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How Derek Mason will teach defense at Vanderbilt

For a moment, let's go back to 2007. The stock market hasn't crashed yet, you've never heard of Twitter or Facebook and, best of all, Justin Bieber is still some unknown adolescent in Canada. Times are good.

Now imagine how hilarious this sentence would sound to you then: To keep its vibrant football program churning, Vanderbilt has hired Stanford's defensive coordinator as head coach in hopes of slowing down all the hot-as-lava SEC offenses it faces week after week.

Seven years later, here we are.

Fox Sports' Coy Wire traveled to Nashville to pick the brain of Derek Mason, the new top Commodore, to study how Mason's brand of defense will allow them to withstand the offensive onslaught of Missouri, Kentucky, Auburn, Ole Miss, Texas A&M and the like. 

We're not going to spoil the whole thing (which is an excellent read), but here are some gems that help explain Mason's defensive philosophy.

On repping against no-huddle opponents - which Mason refers to as NASCAR - every week no matter the opponent: “Even if you’re playing Alabama – who does not run an up-tempo scheme – you have to have a period of practice that subjects the players to a fast pace. Over a period of time, you’ll create habits and muscle memory that will help you find success when you do face an up-tempo team.”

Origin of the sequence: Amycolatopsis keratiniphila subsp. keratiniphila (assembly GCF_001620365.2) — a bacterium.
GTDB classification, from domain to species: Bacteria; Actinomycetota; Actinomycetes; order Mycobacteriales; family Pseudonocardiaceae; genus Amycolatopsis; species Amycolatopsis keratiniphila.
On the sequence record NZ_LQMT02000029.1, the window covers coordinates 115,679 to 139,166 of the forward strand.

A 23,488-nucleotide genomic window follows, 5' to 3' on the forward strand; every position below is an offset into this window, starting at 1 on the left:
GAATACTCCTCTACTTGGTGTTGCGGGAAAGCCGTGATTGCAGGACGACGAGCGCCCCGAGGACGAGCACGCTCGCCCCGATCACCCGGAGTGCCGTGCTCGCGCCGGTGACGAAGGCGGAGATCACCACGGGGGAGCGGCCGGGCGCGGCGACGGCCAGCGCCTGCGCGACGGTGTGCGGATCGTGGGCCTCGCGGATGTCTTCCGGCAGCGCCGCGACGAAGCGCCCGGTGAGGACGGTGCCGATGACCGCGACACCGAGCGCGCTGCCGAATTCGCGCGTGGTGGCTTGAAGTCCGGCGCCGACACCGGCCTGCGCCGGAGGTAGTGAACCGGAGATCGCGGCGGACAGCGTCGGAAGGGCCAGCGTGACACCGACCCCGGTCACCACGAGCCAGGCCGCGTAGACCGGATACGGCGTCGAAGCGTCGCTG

On preparing for no-huddle offenses in practice by throwing two separate offenses at the defense: “When we first started doing it, it looked like a cluster, but the more the players did it the more their mental capabilities grew. It started to become second nature to operate that fast. Eventually they could stay focused when they were tired and handle more responsibilities at a faster pace. Once each week, we would run 30 different plays at them in under 10 minutes, let them rest and then do it again.”

On getting your defenders exhausted - on purpose: “We push our players to the limit. We physically exhaust them, but then we train them to still be able to think and communicate after they have reached exhaustion.”

Read the full piece here.




Todd Hoffner, a Minnesota arbitrator and one very awkward situation

Remember back in August of 2012 when Todd Hoffner, the head coach at Minnesota State-Mankato (D-II) was suspended based on photos of his children that were misinterpreted? Hoffner was later cleared of all charges, and he landed the head coaching job at Minot State (D-II - ND) this off-season. 

To make matters even more interesting, an arbitrator handed down a ruling yesterday in favor of coach Hoffner, stating that he's not only due back pay, but he can also have his old job back if he wants it.

Wait, what? Go ahead and read that again.

Has anything like this ever happened before in the coaching profession? A coach has the opportunity to leave his current head coaching position for his old stomping grounds, no questions asked?